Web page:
Can A Friend Contest A Will in Australia?
In Australia, close family members can contest the will of a deceased, but there is no provision for a close friend to dispute the distribution of a deceased estate. In order to be able to contest a will, a friend needs to fit into one of the other eligible categories under relevant estate and succession legislation. In some jurisdictions, a friend can be a claimant if they were a “dependent” of the deceased or lived in the deceased’s household. In other states and territories, a friend can contest a will if they can substantiate a close personal relationship or a registered caring relationship with the deceased. This article lists the limited opportunity in each jurisdiction for a friend to contest a will.
What Does It Mean To Contest A Will?
When an eligible person believes that a testator has unfairly neglected them in their will, they can contest the will to the Supreme Court of the state or territory. The court can order that a deceased estate be reallocated to benefit the claimant to an appropriate degree.
Can A Friend Contest A Will in Queensland?
In Queensland, there is very limited provision under the Succession Act 1981 for anyone other than the deceased’s spouse or child to contest a will. A friend can only contest a will if they fall into another eligible category, such as if they are also the parent of the deceased’s child. A young friend of the deceased may make a claim if they are under the age of eighteen and were reliant on the deceased for some of the necessities of life (eg food, shelter, education). In this instance, the court would have to be shown proof that the testator provided regular and substantial contributions to the young friend of the deceased.
Can A Friend Contest A Will in New South Wales?
There are more generous provisions in the Succession Act 2006 for non-family members to make claims against a deceased estate in New South Wales. Someone who was at least partly dependent on the deceased and lived in the same household as the deceased at one time is an eligible person to contest a will. In addition, a person who was living in a close personal relationship with the deceased at the time that they died also has rights under the legislation.
Can A Friend Contest A Will in Victoria?
Those who are eligible to contest a will in Victoria are listed in the Administration and Probate Act 1958. A member of the deceased’s household can make a claim, and so can someone who previously lived with the deceased and was likely to do so again in the future. A friend who was in a registered caring relationship with the testator can also contest the will. A former domestic partner who was entitled to commence proceedings with the deceased in Family Court (eg for a maintenance claim) can also make a claim against the estate.
In Victoria, there is also provision for an “assumed” child to make a claim against a deceased estate, as long as they are also disabled, under the age of eighteen (or under twenty-five for students). An assumed child is a person who was treated like a natural child by the deceased, and who believed that the deceased was their parent for some time.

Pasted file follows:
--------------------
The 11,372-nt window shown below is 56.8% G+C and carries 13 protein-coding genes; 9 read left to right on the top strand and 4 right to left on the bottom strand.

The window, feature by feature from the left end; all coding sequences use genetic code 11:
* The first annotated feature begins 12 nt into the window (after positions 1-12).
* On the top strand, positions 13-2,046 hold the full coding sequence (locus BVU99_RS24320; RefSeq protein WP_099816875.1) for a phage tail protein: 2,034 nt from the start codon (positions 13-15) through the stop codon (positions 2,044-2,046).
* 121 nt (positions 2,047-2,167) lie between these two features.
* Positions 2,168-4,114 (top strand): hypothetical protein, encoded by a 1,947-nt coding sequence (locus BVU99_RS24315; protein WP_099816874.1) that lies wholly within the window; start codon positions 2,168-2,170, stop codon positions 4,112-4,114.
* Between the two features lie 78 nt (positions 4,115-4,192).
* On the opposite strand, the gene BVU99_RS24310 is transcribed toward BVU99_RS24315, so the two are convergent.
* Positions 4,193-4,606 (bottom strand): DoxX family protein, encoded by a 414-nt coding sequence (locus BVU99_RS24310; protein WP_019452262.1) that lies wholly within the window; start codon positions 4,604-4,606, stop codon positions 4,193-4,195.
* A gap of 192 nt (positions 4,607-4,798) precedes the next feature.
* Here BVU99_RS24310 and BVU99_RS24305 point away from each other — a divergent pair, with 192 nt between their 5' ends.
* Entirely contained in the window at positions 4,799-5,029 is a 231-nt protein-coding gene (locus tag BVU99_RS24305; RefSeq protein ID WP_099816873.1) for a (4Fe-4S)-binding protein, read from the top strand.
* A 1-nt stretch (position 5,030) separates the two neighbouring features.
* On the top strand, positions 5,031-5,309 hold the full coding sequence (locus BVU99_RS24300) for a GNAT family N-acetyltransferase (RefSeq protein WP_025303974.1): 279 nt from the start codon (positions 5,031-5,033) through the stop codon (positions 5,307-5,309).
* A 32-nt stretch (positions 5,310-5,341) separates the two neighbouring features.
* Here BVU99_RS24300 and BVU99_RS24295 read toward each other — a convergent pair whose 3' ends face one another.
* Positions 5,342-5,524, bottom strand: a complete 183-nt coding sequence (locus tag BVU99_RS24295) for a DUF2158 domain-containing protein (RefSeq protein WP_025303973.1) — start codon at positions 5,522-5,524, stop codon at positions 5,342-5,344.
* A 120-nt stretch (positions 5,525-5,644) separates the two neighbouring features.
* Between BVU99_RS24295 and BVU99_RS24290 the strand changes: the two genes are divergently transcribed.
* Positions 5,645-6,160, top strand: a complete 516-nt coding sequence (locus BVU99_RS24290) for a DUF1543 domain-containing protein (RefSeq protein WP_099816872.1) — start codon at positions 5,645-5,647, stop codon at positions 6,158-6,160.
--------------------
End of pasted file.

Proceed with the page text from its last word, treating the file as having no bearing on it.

Can A Friend Contest A Will in the ACT?
In the Australian Capital Territory, the Family Provision Act 1969 does not allow friends to dispute a will. The closest provision is for someone who was previously in a domestic relationship with the deceased for at least two continuous years.
Can A Friend Contest A Will in WA & NT?
There is no provision for a friend to contest a will in the jurisdictions of Western Australia and the Northern Territory. According to the Family Provision Act 1972 and the Family Provision Act 1970, the only type of “friend” who could possibly have a chance to claim against the estate is a former spouse or de facto partner who was legally entitled to maintenance from the deceased.
In South Australia, there is no provision in the Inheritance (Family Provision) Act 1972 for a friend to contest a will.
In Tasmania, the Testator’s Family Maintenance Act 1912 allows someone who was formerly in a relationship with the deceased who is entitled to maintenance to make a claim against the deceased estate.
Testamentary Provision For A Friend
Although there is limited opportunity for a friend to contest a will in Australia, a testator can make provision in their will for a friend to receive a bequest of funds or property. However, if a testator does make provision for a friend in their will it may be subject to a claim from an eligible person. The court will prioritise a claim from a family member who has been inadequately provided for over the claim of a friend. A small bequest is unlikely to be questioned, but if a testator leaves all or most of their estate to a friend when they have a moral responsibility to provide for close relatives, then the court is likely to order a redistribution of the deceased estate to better provide for all parties.
The solicitors at Armstrong Legal are highly experienced in all areas of wills and estates. If you have any questions about your right to contest the will of your friend, our contested wills team can advise you. Please contact us or call 1300 038 223 to discuss your legal needs.